So per user rule for a large user base can easily reach this limit (apart from other rules).

Perhaps the optimum solution could be to use Auth Claims. Originally have a deny write rule if user has a particular auth claim token (say canUpload: false). Then in cloud function triggered on upload, attach this claim when the user reached limit. This will be real-time as it immediately blocks the user as oppose to Admin SDK rules deployment delay.

To remove the auth claim:

  1. Check through another cloud function in the upload error handler if the lastUploadedOn has been changed hence removing the claim
  2. Check through a separate cloud function called before upload that checks if the user has auth claim and the lastUploadedOn is an earlier date, then remove the claim
  3. Additionally, during login, it can be checked and removed if lastUploadedOn is earlier than today but it is less efficient than 2 since it would constitute unnecessary and needless read on firestore while the user is not even uploading anything

In 2, if the client tries to skip the call, and has the auth claim, s/he cannot upload ever as blocked by security rule. Otherwise if no auth claim then s/he will go through the normal process.

Note: Changing auth claims needs to be pushed to the client. See this doc.


Following the filenames hack Frank gave us, I think we can improve on that to make it more flexible.

For example, in my case I don't want to put a hard limit on user uploads like "you can upload up to 50 files, ever", but rather "you're allowed to upload up to 20 files per day".

I just had this idea and will work on the implementation soon enough, but here it goes:

Following the same logic, we can allow only filenames like 1-07252022, 2-07252022, etc.

And since Firebase rules handles us some string and timestamp methods, I think we can achieve this upload limit/day only using Storage Rules, without the need for user custom claims or any cloud function.

Although in my case, I only want to allow uploads from paying customers, so in that case I would need also a custom claim on the user's token.

I'll edit this answer when I work on the code snippet, but anyone struggling, here you have an idea.


One way to limit number of files (or storage size) a user can upload is to use signed URLs . You would need a server (Cloud Functions) to generate signed URLs but then you can upload large files directly to Cloud storage without streaming the file through the server. The flow would be:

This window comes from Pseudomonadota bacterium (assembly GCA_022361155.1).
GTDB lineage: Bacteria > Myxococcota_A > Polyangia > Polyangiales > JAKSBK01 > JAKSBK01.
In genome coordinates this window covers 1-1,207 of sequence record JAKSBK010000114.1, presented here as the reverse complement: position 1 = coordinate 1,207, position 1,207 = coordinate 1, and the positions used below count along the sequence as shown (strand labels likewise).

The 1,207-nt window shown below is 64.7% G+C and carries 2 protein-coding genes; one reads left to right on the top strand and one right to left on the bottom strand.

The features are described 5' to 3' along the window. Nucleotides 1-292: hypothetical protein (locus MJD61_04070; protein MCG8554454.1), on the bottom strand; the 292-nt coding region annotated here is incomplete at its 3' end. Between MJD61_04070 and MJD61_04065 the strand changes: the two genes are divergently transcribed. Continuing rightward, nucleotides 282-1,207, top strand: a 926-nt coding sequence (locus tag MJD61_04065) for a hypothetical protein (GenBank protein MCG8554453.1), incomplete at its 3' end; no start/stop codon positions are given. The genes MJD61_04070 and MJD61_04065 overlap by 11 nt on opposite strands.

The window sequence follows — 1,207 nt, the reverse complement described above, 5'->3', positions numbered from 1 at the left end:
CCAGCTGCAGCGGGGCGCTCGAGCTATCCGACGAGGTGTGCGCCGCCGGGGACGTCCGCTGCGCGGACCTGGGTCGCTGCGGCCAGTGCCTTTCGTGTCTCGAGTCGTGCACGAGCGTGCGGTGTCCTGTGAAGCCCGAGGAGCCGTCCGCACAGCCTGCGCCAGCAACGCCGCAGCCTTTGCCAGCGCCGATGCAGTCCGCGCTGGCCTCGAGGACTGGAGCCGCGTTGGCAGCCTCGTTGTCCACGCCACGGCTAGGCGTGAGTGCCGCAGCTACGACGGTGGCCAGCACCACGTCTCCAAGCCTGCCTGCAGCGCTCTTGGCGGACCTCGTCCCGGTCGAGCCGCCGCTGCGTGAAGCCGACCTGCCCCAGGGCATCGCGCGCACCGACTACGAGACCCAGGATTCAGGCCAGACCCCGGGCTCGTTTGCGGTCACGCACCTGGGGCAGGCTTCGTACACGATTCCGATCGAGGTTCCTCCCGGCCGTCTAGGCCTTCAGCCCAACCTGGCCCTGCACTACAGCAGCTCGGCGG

1. Send the file names and sizes to your server in the request body
  2. Generate signed URL for each file and set Content-Length equal to size of file so that user can only upload a file of that size using the URL.
  3. Update user's storage usage in a database like Firestore.
  4. Upload the files to Cloud storage using the signed URLs received from server.

You just need to ensure that user has enough storage available by checking their Firestore document before generating the signed URLs. If not, you can return an error like:

// storageLimit 
if (storageUsed + size > storageLimit) {
  throw new functions.https.HttpsError(
    "Not enough storage available"

Checkout How to set maximum storage size limit per euser in Google Cloud Storage? for detailed explanation and code snippets.


Here is my version of Rafael's answer above, that is intending to restrict a particular user to 20 image uploads per calendar month.

However, a flaw with this version is that you can upload 00.png and 00.jpg and since they're different file names the upload is allowed. This means that the user is allowed 20 of each image file type.

I'm open to feedback about how to improve this, but I figured a sample solution posted here is better than a sample description of a solution.

rules_version = '2';
service firebase.storage {
  match /b/{bucket}/o {
    match /images/{userId}/{currentYear}/{currentMonth}/{imageId} {
        function userIsAuthenticated() {
        return request.auth != null && request.auth.uid == userId;
      function imageSizeIsValid() {
        return request.resource.size < 5 * 1024 * 1024;

      function isImage() {
        return request.resource.contentType.matches('image/.*');

      function dateIsValid() {
        let isCurrentYear = request.time.year() == int(currentYear);
        let isCurrentMonth = request.time.month() == int(currentMonth);
                return isCurrentYear && isCurrentMonth;
      function fileNameIsValid() {
        return imageId.matches('[0-1][0-9]\\.\\w{3,4}');

      allow read: if true;
      allow write: if userIsAuthenticated() 
                   && imageSizeIsValid()
                   && isImage()
                   && dateIsValid()
                   && fileNameIsValid();